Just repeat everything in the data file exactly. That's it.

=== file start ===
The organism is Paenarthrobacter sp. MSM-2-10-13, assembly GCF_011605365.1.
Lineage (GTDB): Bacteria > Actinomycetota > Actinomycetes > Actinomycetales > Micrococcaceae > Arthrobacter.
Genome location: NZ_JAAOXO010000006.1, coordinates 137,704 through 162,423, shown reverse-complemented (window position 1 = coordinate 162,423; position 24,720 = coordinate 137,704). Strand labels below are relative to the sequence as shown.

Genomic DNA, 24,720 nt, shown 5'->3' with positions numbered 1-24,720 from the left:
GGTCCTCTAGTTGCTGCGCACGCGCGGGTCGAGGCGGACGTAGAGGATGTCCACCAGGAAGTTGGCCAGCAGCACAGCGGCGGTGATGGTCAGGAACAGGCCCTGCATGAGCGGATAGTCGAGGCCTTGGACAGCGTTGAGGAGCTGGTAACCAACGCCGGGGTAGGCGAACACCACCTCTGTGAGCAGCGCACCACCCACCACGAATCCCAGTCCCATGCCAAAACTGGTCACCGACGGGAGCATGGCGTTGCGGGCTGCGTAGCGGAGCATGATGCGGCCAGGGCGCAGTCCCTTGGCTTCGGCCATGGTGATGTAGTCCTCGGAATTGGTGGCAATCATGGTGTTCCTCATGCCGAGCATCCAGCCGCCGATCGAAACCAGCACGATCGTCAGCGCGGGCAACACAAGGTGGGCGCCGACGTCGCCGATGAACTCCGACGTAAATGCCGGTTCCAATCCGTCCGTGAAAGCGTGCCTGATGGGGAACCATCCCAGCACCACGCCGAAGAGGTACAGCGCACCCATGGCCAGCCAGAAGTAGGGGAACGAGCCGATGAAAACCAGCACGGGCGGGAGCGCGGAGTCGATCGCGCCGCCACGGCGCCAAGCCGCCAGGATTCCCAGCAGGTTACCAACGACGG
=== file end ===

The organism is Paenarthrobacter sp. MSM-2-10-13, assembly GCF_011605365.1.
Lineage (GTDB): Bacteria > Actinomycetota > Actinomycetes > Actinomycetales > Micrococcaceae > Arthrobacter.
Genome location: NZ_JAAOXO010000006.1, coordinates 137,704 through 162,423, shown reverse-complemented (window position 1 = coordinate 162,423; position 24,720 = coordinate 137,704). Strand labels below are relative to the sequence as shown.

Genomic DNA, 24,720 nt, shown 5'->3' with positions numbered 1-24,720 from the left:
GGTCCTCTAGTTGCTGCGCACGCGCGGGTCGAGGCGGACGTAGAGGATGTCCACCAGGAAGTTGGCCAGCAGCACAGCGGCGGTGATGGTCAGGAACAGGCCCTGCATGAGCGGATAGTCGAGGCCTTGGACAGCGTTGAGGAGCTGGTAACCAACGCCGGGGTAGGCGAACACCACCTCTGTGAGCAGCGCACCACCCACCACGAATCCCAGTCCCATGCCAAAACTGGTCACCGACGGGAGCATGGCGTTGCGGGCTGCGTAGCGGAGCATGATGCGGCCAGGGCGCAGTCCCTTGGCTTCGGCCATGGTGATGTAGTCCTCGGAATTGGTGGCAATCATGGTGTTCCTCATGCCGAGCATCCAGCCGCCGATCGAAACCAGCACGATCGTCAGCGCGGGCAACACAAGGTGGGCGCCGACGTCGCCGATGAACTCCGACGTAAATGCCGGTTCCAATCCGTCCGTGAAAGCGTGCCTGATGGGGAACCATCCCAGCACCACGCCGAAGAGGTACAGCGCACCCATGGCCAGCCAGAAGTAGGGGAACGAGCCGATGAAAACCAGCACGGGCGGGAGCGCGGAGTCGATCGCGCCGCCACGGCGCCAAGCCGCCAGGATTCCCAGCAGGTTACCAACGACGG